I was sitting in our home office the other day, trying to figure out what I might write about, when I saw it: a paperback copy of the Pulitzer Prize-winning novel The Amazing Adventures of Kavalier & Clay by Michael Chabon. Someone – I remember who – lent it to me three or four or five years ago. She figured since I used to work at a comic book store, and used to read comic books, I would enjoy it. She gave me the book to read, and I got to about page 59, but never got any further, and never got back to it.
Now I have this book that I haven’t read and have had in my possession way too long. I feel that I OUGHT to read it before I return it.
There is this coffee table version of a book called Baseball by Ken Burns that came with 10 VCR tapes. A guy I knew at the YMCA, Lou, offered to lend them all to me, and I had them for a couple of years. The big problems here were these: 1) My VCR player ceased working, and in fact started eating tapes, so I didn’t want to ruin HIS tapes. I got a NEW VCR/DVD combo player, but for some reason, I couldn’t get the VCR part to work correctly. 2) My local Y closed, and I didn’t know how to get hold of Lou. Fortunately, he joined another Y, in north Albany, I tracked him down and returned the videos, unwatched. But he told me I could KEEP the book, so I did. Haven’t read it, but have picked out sections to peruse, now and then.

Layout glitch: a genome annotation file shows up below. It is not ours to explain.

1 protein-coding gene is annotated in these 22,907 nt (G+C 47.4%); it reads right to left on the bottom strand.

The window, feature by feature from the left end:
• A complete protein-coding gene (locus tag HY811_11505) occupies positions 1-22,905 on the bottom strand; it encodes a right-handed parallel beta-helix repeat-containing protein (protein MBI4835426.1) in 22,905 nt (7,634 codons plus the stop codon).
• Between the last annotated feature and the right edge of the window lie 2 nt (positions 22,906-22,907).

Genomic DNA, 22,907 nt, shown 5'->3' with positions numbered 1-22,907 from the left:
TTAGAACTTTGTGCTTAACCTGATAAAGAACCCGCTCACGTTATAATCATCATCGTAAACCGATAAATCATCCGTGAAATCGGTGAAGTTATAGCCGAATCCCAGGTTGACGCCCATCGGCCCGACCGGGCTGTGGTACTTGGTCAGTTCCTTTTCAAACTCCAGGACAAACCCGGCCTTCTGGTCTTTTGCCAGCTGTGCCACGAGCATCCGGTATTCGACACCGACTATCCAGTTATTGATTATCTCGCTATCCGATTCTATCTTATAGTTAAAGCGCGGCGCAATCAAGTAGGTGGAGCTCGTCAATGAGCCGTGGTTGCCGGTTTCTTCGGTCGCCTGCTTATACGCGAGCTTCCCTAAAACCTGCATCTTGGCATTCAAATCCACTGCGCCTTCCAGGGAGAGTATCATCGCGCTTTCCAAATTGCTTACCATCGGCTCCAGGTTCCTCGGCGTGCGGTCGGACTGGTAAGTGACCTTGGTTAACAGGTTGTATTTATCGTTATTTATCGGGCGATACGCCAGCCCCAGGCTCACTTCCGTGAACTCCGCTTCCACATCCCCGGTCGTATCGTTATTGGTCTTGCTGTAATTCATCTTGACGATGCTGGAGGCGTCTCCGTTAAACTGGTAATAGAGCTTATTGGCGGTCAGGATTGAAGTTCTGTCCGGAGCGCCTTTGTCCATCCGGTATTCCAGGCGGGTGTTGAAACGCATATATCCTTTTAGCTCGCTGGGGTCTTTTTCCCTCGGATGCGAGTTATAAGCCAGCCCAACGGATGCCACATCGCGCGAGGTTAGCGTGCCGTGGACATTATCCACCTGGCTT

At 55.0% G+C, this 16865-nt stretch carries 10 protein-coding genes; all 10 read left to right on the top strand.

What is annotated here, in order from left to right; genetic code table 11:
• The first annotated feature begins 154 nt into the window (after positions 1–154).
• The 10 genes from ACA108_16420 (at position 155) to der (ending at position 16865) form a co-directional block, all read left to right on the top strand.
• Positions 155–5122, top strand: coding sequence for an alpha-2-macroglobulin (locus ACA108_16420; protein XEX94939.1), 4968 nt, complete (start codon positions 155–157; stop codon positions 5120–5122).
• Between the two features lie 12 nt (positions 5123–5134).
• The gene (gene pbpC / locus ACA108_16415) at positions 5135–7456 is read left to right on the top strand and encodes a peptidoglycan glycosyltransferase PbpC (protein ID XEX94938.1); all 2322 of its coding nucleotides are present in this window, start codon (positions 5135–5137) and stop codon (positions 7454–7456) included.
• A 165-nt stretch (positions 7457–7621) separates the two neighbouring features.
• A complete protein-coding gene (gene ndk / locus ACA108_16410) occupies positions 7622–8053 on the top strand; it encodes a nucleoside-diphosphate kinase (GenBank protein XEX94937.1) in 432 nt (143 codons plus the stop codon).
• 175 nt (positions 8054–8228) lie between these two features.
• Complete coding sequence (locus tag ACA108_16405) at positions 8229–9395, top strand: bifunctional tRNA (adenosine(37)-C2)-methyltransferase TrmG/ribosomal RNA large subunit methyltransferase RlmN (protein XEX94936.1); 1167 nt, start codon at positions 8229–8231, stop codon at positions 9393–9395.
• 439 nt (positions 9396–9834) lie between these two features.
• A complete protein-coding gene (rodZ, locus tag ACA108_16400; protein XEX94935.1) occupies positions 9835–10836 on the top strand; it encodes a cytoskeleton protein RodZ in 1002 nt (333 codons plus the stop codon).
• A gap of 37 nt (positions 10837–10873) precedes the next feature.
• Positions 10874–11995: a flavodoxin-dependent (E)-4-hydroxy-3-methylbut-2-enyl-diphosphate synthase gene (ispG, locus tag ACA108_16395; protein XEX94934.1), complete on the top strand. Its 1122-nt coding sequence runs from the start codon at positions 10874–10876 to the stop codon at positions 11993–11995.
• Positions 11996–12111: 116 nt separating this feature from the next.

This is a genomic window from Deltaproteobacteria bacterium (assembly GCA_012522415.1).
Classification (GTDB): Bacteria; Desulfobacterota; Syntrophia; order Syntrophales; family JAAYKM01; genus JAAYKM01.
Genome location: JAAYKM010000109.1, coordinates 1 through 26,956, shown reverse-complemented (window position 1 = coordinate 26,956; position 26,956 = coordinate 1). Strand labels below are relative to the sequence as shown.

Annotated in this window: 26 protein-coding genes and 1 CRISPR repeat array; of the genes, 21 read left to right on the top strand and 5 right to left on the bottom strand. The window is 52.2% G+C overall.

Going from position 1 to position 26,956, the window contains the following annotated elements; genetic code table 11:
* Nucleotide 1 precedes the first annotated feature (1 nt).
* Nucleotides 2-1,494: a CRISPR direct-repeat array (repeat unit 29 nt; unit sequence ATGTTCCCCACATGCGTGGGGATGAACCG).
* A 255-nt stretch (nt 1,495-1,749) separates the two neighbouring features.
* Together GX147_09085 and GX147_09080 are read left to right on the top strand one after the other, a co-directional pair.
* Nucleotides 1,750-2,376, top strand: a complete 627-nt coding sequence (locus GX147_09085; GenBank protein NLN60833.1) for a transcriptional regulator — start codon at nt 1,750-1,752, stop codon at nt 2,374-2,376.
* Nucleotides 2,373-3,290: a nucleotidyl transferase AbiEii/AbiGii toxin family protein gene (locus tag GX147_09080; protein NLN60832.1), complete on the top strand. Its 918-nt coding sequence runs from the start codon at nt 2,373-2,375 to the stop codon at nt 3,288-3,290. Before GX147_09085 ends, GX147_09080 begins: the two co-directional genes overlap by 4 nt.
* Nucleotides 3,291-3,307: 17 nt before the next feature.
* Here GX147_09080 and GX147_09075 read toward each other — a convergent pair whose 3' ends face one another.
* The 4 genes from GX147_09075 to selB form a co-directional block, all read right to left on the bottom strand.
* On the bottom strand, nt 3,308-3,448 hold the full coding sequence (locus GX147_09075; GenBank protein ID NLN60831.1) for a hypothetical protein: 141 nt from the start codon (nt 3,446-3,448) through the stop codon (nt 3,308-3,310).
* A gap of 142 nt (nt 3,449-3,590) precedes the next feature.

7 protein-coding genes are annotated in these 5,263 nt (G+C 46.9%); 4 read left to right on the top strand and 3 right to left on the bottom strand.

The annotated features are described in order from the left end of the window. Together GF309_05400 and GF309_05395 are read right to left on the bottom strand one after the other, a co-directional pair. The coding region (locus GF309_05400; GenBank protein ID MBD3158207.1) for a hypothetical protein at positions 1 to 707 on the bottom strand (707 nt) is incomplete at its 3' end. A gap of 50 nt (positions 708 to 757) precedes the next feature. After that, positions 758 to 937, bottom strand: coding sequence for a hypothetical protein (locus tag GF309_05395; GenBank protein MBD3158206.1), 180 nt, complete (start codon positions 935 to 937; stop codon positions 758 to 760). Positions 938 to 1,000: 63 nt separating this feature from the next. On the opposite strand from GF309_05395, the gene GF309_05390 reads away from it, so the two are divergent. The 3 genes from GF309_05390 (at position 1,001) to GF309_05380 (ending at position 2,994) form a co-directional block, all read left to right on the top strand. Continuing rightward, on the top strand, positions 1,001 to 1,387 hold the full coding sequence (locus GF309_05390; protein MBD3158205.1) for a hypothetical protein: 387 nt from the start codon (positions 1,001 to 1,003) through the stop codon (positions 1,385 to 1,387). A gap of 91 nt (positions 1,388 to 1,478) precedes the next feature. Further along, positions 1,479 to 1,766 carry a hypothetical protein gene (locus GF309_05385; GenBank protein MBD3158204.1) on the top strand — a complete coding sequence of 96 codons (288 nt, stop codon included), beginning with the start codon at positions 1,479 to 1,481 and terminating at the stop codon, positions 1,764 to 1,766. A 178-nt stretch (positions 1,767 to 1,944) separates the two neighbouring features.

My friend Norman lent me tools to knock down the old shed. Hey, buddy, you can get them anytime you want! I’m done with them.
I ALWAYS remember that I have other people’s stuff. Other people aren’t nearly as locked in about these things as I am.
My position about lending things, whether it be money or objects, is this: I don’t expect to EVER get it back. I’m quite OK with this. I’d much rather lend cash than something with emotional value. That way, I’m not so bummed out if it’s lost to me forever.